Waiter serving customers at busy restaurant.

Employers will soon face stricter financial penalties for keeping their employees’ tips under a final rule published by the U.S. Department of Labor (DOL) on September 24, 2021. Section 3(m)(2)(B) of the Fair Labor Standards Act (FLSA) prohibits employers—including “managers and supervisors”—from keeping employees’ tips “for any purposes,” regardless of whether employers claim a tip credit. Under the current Trump-era regulation, the DOL may only assess civil money penalties (CMPs) of up to $1,100 per violation against employers that “repeatedly or willfully” keep their employees’ tips. Notably, the new final rule revises the definition of “willful” to apply when the DOL finds the employer should have inquired as to whether its tip practices were lawful. More importantly, under the new final rule, the DOL will have the ability to levy CMPs (in addition to any back wages owed) against employers regardless of whether the violations are repeated or willful.

The new rule also clarifies that a manager or supervisor may keep tips when they are received for services the manager or supervisor directly and solely provides to the customer. A manager who serves his or her own tables may keep his or her own tips. In contrast, a manager who merely runs food to a table for which a server is otherwise responsible may not keep any portion of the tip left by the customer. As a result, the final rule essentially requires the manager to be the exclusive service provider in order to keep the tip. Thus, employers may want to have clear guidelines in place for managers to receive tips to ensure compliance with the narrow requirements under the new final rule.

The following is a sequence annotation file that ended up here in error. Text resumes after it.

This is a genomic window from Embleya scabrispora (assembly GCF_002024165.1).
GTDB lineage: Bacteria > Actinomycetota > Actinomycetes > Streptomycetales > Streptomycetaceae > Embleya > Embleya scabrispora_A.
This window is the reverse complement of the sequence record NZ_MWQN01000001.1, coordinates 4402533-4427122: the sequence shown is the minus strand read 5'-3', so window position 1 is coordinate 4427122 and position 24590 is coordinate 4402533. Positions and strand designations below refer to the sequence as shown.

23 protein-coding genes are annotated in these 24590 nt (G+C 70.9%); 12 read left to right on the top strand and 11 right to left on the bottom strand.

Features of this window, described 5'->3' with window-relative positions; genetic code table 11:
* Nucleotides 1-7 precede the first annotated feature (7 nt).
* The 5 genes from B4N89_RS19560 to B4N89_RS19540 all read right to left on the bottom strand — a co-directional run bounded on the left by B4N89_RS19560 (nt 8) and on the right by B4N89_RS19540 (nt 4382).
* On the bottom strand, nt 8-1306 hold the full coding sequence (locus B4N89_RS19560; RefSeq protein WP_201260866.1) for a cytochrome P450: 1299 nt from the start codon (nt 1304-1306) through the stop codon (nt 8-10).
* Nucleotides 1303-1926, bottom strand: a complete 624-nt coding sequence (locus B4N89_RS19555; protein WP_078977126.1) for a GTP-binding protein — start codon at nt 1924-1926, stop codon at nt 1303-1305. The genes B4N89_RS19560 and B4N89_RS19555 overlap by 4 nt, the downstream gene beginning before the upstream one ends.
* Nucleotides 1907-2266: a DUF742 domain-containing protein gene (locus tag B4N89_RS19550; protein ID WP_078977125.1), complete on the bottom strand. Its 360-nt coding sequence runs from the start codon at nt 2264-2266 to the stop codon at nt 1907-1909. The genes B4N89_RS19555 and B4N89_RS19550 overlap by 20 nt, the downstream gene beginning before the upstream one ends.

Relatedly, the DOL modified 29 C.F.R. § 531.54(c)(3) and (d), which currently provide that an employer may not ever “include” managers and supervisors in tip pools or sharing arrangements (regardless of whether a tip credit is taken). Under the new final rule, a manager or supervisor who receives tips for services that he or she directly and solely provides may still be required by his or her employer to contribute some portion of those tips to a tip pool. But the new rule also clarifies that, consistent with section 3(m)(2)(B)’s prohibition on managers and supervisors keeping other employees’ tips, employers may not allow managers and supervisors to receive a share of a mandatory tip pool. The final rule also confirms that employers that do not utilize the tip credit may allow non-managerial and non-supervisory back-of-house employees to participate in a tip pool.

The new final rule is yet another example of the “Tale of the Partisan Pendulum” with regard to tips. Of course, even if an employer is complying with the FLSA, it still may be out of compliance with the requirements of stricter state laws. Accordingly, a careful review of tip-pooling or tip-sharing arrangements to ensure compliance with the FLSA, federal regulations, and applicable state laws may be warranted. The new final rule is scheduled to take effect on November 23, 2021.

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